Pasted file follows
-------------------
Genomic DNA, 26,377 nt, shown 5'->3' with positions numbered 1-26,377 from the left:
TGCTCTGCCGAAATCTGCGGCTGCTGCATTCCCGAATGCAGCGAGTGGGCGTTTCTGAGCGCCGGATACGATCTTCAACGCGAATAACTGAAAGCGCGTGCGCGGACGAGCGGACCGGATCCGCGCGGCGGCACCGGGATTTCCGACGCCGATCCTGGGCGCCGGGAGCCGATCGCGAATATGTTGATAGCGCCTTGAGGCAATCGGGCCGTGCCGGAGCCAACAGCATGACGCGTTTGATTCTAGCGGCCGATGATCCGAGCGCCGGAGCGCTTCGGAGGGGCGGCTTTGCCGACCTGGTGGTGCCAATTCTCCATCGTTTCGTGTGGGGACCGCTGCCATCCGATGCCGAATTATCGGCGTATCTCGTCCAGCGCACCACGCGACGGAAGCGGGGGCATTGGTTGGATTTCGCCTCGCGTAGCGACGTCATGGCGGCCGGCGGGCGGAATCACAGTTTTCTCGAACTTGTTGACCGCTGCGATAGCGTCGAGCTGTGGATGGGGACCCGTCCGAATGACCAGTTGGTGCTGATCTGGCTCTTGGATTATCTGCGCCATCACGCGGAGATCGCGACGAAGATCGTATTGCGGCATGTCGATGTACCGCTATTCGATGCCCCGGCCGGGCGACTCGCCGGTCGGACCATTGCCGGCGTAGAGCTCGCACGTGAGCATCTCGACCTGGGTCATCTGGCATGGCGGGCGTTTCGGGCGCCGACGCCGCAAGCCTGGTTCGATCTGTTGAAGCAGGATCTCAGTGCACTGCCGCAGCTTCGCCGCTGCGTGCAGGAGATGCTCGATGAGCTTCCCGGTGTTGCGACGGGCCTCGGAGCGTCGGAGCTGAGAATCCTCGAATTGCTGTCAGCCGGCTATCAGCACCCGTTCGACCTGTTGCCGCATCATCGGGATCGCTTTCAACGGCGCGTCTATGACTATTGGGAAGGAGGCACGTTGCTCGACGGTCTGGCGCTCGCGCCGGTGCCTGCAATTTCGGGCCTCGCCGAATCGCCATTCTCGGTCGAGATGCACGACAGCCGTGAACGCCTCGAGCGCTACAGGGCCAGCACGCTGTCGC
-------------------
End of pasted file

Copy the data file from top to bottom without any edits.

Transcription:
Genomic DNA, 26,377 nt, shown 5'->3' with positions numbered 1-26,377 from the left:
TGCTCTGCCGAAATCTGCGGCTGCTGCATTCCCGAATGCAGCGAGTGGGCGTTTCTGAGCGCCGGATACGATCTTCAACGCGAATAACTGAAAGCGCGTGCGCGGACGAGCGGACCGGATCCGCGCGGCGGCACCGGGATTTCCGACGCCGATCCTGGGCGCCGGGAGCCGATCGCGAATATGTTGATAGCGCCTTGAGGCAATCGGGCCGTGCCGGAGCCAACAGCATGACGCGTTTGATTCTAGCGGCCGATGATCCGAGCGCCGGAGCGCTTCGGAGGGGCGGCTTTGCCGACCTGGTGGTGCCAATTCTCCATCGTTTCGTGTGGGGACCGCTGCCATCCGATGCCGAATTATCGGCGTATCTCGTCCAGCGCACCACGCGACGGAAGCGGGGGCATTGGTTGGATTTCGCCTCGCGTAGCGACGTCATGGCGGCCGGCGGGCGGAATCACAGTTTTCTCGAACTTGTTGACCGCTGCGATAGCGTCGAGCTGTGGATGGGGACCCGTCCGAATGACCAGTTGGTGCTGATCTGGCTCTTGGATTATCTGCGCCATCACGCGGAGATCGCGACGAAGATCGTATTGCGGCATGTCGATGTACCGCTATTCGATGCCCCGGCCGGGCGACTCGCCGGTCGGACCATTGCCGGCGTAGAGCTCGCACGTGAGCATCTCGACCTGGGTCATCTGGCATGGCGGGCGTTTCGGGCGCCGACGCCGCAAGCCTGGTTCGATCTGTTGAAGCAGGATCTCAGTGCACTGCCGCAGCTTCGCCGCTGCGTGCAGGAGATGCTCGATGAGCTTCCCGGTGTTGCGACGGGCCTCGGAGCGTCGGAGCTGAGAATCCTCGAATTGCTGTCAGCCGGCTATCAGCACCCGTTCGACCTGTTGCCGCATCATCGGGATCGCTTTCAACGGCGCGTCTATGACTATTGGGAAGGAGGCACGTTGCTCGACGGTCTGGCGCTCGCGCCGGTGCCTGCAATTTCGGGCCTCGCCGAATCGCCATTCTCGGTCGAGATGCACGACAGCCGTGAACGCCTCGAGCGCTACAGGGCCAGCACGCTGTCGC